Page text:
In general, I think this is a good idea. My experience tells me that I am far more likely to learn when placed alongside people at a similar (or slightly higher) level. For an academically capable person, there is nothing more infuriating than being trapped in an environment with no real peers.
Needless to say, however, our current system of ability sorting is far from complete. There are some very smart (and very dumb) people almost everywhere. Students choose universities for financial or personal reasons rather than academic strength alone. This makes me wonder: what is the optimal level of ability sorting?
Many models will say that we should have perfect ability sorting. But regardless of whether perfect sorting would be desirable, it's clearly unrealistic: there will always be frictions and informational asymmetries that keep us from achieving it. A better question, then, is this: if some imperfection in ability sorting is inevitable, what is the optimal policy given that imperfection?
The intuitive answer is that we should come as close as possible to perfect ability sorting. But depending on our model, this isn't necessarily true at all; even if perfect sorting is the first-best solution, once imperfections exist it may be optimal for us to add additional noise to the sorting process.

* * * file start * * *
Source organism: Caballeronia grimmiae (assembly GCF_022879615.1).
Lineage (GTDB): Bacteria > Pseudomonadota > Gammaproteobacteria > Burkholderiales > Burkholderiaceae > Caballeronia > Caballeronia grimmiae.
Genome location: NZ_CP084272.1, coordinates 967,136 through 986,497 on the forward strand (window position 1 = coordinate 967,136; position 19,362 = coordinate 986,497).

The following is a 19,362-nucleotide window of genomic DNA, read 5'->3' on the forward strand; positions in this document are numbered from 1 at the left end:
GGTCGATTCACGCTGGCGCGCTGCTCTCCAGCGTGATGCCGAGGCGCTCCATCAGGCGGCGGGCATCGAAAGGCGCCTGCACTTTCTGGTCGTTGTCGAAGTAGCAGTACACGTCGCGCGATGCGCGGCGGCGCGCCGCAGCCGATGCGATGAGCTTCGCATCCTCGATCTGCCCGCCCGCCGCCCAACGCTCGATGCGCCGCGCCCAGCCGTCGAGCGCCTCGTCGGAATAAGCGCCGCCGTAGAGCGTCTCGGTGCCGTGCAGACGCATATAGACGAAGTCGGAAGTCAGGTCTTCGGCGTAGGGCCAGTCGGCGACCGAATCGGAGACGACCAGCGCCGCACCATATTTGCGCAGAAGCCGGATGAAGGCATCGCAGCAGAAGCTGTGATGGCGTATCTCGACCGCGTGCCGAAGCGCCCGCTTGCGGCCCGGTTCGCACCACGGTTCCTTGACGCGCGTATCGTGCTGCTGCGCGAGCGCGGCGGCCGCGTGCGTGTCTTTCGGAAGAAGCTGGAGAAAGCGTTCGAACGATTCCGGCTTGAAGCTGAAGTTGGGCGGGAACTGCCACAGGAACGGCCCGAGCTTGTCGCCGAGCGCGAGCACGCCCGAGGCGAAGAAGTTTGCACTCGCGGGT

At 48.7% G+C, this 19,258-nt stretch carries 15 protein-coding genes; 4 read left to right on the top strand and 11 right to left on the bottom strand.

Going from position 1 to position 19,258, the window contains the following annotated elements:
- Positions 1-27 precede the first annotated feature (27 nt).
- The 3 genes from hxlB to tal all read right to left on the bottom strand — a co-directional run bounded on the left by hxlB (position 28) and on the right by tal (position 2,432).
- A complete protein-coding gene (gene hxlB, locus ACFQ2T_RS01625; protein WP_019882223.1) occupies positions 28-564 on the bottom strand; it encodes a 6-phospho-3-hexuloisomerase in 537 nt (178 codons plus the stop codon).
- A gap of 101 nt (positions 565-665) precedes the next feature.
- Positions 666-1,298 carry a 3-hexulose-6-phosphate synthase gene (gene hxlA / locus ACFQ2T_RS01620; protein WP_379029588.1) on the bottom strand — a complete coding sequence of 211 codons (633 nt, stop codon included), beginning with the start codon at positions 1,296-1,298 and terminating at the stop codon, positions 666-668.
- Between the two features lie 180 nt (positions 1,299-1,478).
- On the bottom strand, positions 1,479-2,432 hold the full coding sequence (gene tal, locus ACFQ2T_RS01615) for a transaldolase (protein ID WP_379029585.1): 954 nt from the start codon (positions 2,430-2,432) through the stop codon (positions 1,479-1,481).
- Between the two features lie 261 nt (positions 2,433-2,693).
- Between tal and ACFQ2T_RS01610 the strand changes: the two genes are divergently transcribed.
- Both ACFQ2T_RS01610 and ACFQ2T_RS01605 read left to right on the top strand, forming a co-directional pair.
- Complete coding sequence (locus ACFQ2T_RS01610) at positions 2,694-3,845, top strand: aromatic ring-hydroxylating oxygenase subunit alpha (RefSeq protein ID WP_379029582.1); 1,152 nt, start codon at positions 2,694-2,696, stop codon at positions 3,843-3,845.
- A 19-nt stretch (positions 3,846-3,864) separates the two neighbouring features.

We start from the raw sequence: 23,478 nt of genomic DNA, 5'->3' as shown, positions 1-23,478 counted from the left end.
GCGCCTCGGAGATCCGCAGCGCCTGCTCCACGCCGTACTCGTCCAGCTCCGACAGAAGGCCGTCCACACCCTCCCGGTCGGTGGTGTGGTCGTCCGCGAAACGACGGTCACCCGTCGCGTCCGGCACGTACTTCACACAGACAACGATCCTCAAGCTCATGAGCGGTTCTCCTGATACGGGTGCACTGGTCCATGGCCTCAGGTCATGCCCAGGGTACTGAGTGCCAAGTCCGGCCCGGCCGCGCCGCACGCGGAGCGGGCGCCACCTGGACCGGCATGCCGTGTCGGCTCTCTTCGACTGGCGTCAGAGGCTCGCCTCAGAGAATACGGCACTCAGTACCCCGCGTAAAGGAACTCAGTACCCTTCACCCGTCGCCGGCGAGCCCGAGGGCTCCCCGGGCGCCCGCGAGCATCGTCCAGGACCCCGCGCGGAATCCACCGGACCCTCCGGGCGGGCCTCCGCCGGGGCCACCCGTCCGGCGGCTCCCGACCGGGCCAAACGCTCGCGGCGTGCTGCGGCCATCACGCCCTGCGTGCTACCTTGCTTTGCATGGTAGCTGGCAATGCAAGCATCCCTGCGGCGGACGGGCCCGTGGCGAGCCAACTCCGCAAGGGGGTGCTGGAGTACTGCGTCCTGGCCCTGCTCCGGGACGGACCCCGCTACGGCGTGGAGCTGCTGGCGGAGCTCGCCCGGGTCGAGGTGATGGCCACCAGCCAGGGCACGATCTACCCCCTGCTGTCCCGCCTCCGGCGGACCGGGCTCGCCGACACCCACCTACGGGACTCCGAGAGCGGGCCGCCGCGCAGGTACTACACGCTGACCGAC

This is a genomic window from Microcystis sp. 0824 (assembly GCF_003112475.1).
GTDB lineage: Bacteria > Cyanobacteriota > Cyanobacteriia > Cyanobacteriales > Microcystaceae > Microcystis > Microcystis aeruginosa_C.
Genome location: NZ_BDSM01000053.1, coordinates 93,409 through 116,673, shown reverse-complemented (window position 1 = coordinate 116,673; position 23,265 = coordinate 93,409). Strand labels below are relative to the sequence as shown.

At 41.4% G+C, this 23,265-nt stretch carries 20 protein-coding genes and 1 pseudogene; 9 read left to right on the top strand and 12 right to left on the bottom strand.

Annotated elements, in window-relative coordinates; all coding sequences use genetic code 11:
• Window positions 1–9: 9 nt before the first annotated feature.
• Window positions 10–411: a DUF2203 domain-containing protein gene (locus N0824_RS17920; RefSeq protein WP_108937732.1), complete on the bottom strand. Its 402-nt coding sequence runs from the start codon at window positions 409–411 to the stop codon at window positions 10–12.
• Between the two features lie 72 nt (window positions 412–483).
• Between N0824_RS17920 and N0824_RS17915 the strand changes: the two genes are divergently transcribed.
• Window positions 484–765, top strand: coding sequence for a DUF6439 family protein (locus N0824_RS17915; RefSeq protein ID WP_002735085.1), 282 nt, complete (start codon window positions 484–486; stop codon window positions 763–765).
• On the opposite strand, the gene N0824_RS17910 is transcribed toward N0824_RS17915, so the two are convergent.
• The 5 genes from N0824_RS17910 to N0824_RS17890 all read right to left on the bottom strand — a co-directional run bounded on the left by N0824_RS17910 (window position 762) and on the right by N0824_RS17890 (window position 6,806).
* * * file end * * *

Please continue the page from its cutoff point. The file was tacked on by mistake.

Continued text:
To see why, suppose that there are two universities in the world, A and F, and two types of students, Good and Bad. In an ideal world, all the Good students attend university A while all the Bad students attend university F. Imperfections in the sorting process, however, mean that at best 1% of the students at university F will actually be Good. Now consider a policy that shifts students so that 2% of university F will be Good. Obviously, the students who moved from university A to university F will be worse off. The Good students who were already at university F, however, will be better off—they have a larger group of Good peers to learn from. It's entirely possible that the second effect will exceed the first. In other words, as long as university F has some Good students, it's possible that the benefits from providing a "critical mass" of Good students outweigh the harm to the additional Good students moved to university F.
Broadly speaking, this is an example of how the second-best policy solution may involve deliberately moving away from the first-best solution.